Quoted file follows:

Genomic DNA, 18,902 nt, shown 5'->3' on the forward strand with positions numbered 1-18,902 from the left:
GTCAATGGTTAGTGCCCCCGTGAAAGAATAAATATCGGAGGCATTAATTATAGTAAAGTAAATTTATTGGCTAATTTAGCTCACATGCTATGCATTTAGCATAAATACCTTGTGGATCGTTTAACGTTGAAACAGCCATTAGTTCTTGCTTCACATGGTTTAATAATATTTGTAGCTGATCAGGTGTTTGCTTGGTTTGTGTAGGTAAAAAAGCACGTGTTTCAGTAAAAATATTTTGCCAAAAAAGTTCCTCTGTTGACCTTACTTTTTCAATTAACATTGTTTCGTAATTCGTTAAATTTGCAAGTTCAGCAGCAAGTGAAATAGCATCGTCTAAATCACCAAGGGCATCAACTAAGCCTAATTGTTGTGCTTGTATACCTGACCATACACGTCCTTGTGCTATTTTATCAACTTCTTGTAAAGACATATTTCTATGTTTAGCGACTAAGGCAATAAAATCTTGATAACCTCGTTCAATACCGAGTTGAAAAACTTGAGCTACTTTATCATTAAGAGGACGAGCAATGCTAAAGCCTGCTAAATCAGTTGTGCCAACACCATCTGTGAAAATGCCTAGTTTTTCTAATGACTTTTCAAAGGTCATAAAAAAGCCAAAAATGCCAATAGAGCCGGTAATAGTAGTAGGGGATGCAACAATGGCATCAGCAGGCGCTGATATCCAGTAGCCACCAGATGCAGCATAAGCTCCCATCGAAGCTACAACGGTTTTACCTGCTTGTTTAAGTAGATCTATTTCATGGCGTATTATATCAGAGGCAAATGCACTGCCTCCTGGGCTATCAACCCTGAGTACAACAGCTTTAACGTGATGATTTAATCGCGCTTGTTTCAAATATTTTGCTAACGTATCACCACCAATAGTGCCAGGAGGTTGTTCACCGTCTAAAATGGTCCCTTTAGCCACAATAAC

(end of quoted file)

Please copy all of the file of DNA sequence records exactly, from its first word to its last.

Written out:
Genomic DNA, 18,902 nt, shown 5'->3' on the forward strand with positions numbered 1-18,902 from the left:
GTCAATGGTTAGTGCCCCCGTGAAAGAATAAATATCGGAGGCATTAATTATAGTAAAGTAAATTTATTGGCTAATTTAGCTCACATGCTATGCATTTAGCATAAATACCTTGTGGATCGTTTAACGTTGAAACAGCCATTAGTTCTTGCTTCACATGGTTTAATAATATTTGTAGCTGATCAGGTGTTTGCTTGGTTTGTGTAGGTAAAAAAGCACGTGTTTCAGTAAAAATATTTTGCCAAAAAAGTTCCTCTGTTGACCTTACTTTTTCAATTAACATTGTTTCGTAATTCGTTAAATTTGCAAGTTCAGCAGCAAGTGAAATAGCATCGTCTAAATCACCAAGGGCATCAACTAAGCCTAATTGTTGTGCTTGTATACCTGACCATACACGTCCTTGTGCTATTTTATCAACTTCTTGTAAAGACATATTTCTATGTTTAGCGACTAAGGCAATAAAATCTTGATAACCTCGTTCAATACCGAGTTGAAAAACTTGAGCTACTTTATCATTAAGAGGACGAGCAATGCTAAAGCCTGCTAAATCAGTTGTGCCAACACCATCTGTGAAAATGCCTAGTTTTTCTAATGACTTTTCAAAGGTCATAAAAAAGCCAAAAATGCCAATAGAGCCGGTAATAGTAGTAGGGGATGCAACAATGGCATCAGCAGGCGCTGATATCCAGTAGCCACCAGATGCAGCATAAGCTCCCATCGAAGCTACAACGGTTTTACCTGCTTGTTTAAGTAGATCTATTTCATGGCGTATTATATCAGAGGCAAATGCACTGCCTCCTGGGCTATCAACCCTGAGTACAACAGCTTTAACGTGATGATTTAATCGCGCTTGTTTCAAATATTTTGCTAACGTATCACCACCAATAGTGCCAGGAGGTTGTTCACCGTCTAAAATGGTCCCTTTAGCCACAATAAC